By Sarah Chaney
U.S. unemployment claims fell below one million last week for
the first time since the coronavirus pandemic hit the U.S. in
March, suggesting the labor-market recovery is regaining steam.
New applications for unemployment benefits dropped to a
seasonally adjusted 963,000 in the week ended Aug. 8, the Labor
Department said Thursday.
The decline marked the second weekly reduction in claims filings
after weekly totals had held steady around 1.4 million earlier in
the summer. Worker applications for jobless aid were down
significantly from a peak of near seven million in March, but
remained historically high and above the prepandemic record of
The number of people collecting unemployment benefits through
regular state programs, which cover the majority of workers, also
decreased at the beginning of August. That figure, at about 15.5
million, was still well above the prepandemic peak of 6.6 million
The decline in jobless claims indicates layoffs are easing and
hiring is picking up, said Julia Pollak, economist at job site
"There may now just finally be enough activity to make
businesses feel confident enough to try to open their doors, even
though they're running at a low capacity in most cases," she
The drop in claims could also reflect waning fiscal support, Ms.
Pollak said. The expiration of the extra $600 a week in benefits
puts much less money in unemployed individuals' pockets, possibly
discouraging them from seeking benefits.
Without the $600 weekly boost, payments dropped to the level set
by states, which averaged about $330 a week for the 12 months
through June, according to the Labor Department.
Gus Faucher, economist at PNC Financial Services Group, said the
income boost helped prop up outlays for many households. Without
it, some consumers will likely cut back on their spending this
"That is going to be a drag on the recovery," he said.
The Commerce Department releases fresh figures on retail sales
Friday, and economists estimate sales rose at a slower pace in July
than in the spring. Newer data suggest retail spending weakened
this month, likely a result of the expiring unemployment aid.
President Trump signed an executive action Saturday that
authorized states to extend a federally funded $300 in benefits and
provide an extra $100 in state-funded benefits. States likely won't
start implementing the supplemental benefits for weeks, as they
must apply for the federal funds and set up new programs.
Actual claims figures -- numbers not adjusted for seasonal
factors -- dropped as well, falling by 156,453 to 831,856.
Economists have been watching for distortions in the seasonally
adjusted figures, given the scope of shifts in economic data caused
by the pandemic.
Some workers who don't qualify for benefits under regular state
programs -- such as the self-employed, gig workers and parents who
can't find child care -- can collect benefits under a federal
stimulus bill passed in March. About 10.7 million individuals were
collecting benefits through this program at the end of July, a
decline from the previous week's 13 million.
Economists are watching claims figures to see if they tick back
up due to the extension of expanded unemployment aid. Many people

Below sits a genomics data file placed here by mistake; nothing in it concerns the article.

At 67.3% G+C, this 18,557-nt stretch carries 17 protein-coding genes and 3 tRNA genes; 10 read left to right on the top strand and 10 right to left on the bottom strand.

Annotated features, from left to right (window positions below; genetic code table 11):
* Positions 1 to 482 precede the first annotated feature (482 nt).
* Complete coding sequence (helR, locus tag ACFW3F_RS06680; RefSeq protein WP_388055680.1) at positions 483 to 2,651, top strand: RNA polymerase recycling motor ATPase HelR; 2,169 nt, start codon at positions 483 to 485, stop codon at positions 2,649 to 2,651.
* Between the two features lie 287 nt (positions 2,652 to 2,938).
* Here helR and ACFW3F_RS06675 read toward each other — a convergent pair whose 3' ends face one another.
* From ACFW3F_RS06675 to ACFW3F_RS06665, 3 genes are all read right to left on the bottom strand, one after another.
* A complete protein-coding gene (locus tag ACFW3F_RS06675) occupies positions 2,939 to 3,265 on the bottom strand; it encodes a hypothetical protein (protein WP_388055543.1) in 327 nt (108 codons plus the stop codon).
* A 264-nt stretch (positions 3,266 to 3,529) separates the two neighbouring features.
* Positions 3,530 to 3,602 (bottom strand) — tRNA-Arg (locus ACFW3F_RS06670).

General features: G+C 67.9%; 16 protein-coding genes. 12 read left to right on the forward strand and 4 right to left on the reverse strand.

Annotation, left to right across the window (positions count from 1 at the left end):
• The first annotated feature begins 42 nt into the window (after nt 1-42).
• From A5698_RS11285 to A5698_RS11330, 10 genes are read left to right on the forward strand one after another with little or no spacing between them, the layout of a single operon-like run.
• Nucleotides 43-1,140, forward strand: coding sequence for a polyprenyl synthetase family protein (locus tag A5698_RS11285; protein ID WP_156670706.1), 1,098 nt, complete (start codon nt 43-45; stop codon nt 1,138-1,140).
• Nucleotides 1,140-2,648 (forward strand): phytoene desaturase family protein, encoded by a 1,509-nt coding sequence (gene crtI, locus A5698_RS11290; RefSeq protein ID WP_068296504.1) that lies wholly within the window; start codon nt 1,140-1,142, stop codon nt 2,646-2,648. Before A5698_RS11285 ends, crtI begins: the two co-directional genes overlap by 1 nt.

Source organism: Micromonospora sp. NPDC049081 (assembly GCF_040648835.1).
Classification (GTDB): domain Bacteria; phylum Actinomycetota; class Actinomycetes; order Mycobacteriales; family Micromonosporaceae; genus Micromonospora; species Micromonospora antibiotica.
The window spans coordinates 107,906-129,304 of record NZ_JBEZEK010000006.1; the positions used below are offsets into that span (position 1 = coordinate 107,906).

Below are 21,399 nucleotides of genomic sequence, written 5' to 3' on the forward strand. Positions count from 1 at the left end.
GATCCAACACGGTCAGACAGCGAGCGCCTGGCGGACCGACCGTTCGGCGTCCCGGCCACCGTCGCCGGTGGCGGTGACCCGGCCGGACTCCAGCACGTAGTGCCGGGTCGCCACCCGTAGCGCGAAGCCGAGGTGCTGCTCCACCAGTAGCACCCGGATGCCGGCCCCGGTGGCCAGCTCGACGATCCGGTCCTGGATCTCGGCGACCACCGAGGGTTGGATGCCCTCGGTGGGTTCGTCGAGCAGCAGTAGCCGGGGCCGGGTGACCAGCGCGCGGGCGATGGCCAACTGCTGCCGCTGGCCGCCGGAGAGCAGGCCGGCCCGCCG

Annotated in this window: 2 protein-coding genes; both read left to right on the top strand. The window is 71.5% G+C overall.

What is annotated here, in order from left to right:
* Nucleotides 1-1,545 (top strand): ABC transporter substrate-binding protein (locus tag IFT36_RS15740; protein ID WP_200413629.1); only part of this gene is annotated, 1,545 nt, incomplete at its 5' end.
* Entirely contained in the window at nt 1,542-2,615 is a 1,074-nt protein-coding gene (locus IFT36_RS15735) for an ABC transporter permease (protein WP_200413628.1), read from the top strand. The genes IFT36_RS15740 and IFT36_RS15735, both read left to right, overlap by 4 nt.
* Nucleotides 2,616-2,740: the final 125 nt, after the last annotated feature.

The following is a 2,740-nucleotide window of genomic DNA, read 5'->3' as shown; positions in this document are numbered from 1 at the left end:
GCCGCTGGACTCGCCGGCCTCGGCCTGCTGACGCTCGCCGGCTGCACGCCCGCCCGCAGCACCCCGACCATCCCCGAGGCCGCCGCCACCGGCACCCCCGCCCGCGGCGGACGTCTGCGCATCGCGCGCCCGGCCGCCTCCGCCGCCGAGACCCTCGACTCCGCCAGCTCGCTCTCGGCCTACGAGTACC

who have returned to the workforce are also finding that new jobs
can be short-lived as the U.S. struggles to contain the virus.
A Cornell University survey that showed about 31% of workers who
were placed back on payrolls after an initial layoff were laid off
a second time.
Fort Lauderdale, Fla., resident Zack Matthews has lost his job
multiple times in recent months. Mr. Matthews was laid off from his
creative director position at a telecommunications company in
When his unemployment benefits didn't come through, Mr. Matthews
picked up a job as an overnight manager at a bar and grill in late
June, but he was laid off two weeks later.
Mr. Matthews started a new job at the end of July as a
production manager at a photo and video studio. His unemployment
benefits arrived in two lump-sum payments at the beginning of
August, four months after he had first applied for them.
"It's been quite a year," Mr. Matthews said.
Other indicators also suggest the battered labor market is
healing and likely past the worst of the crisis. Employers added
1.8 million jobs in July, the third consecutive month of hiring
gains. The jobless rate fell last month to 10.2% after peaking near
15% in April.
ZipRecruiter measures of job searching are modestly trending up
but remain below prepandemic levels.
Four-fifths of the increase in unemployment between February and
May was likely temporary, the Trump administration estimated
Thursday in a report. The Council of Economic Advisors report also
said coronavirus relief spending has significantly reduced the
economic pain caused by the pandemic.
Tara McCracken, Goodwill Industries International Inc.'s
director of workforce development in Northwest North Carolina, said
the agency has seen greater demand for its job-search programs
within the past two months.
"They want to get to work," Ms. McCracken said, noting job
openings in the leisure-and-hospitality industry -- the lifeblood
of Asheville, N.C.'s economy -- have been scarce, but appeared to
tick up last week.
Kim Mackrael contributed to this article.
Write to Sarah Chaney at email@example.com
(END) Dow Jones Newswires
August 13, 2020 13:45 ET (17:45 GMT)
Copyright (c) 2020 Dow Jones & Company, Inc.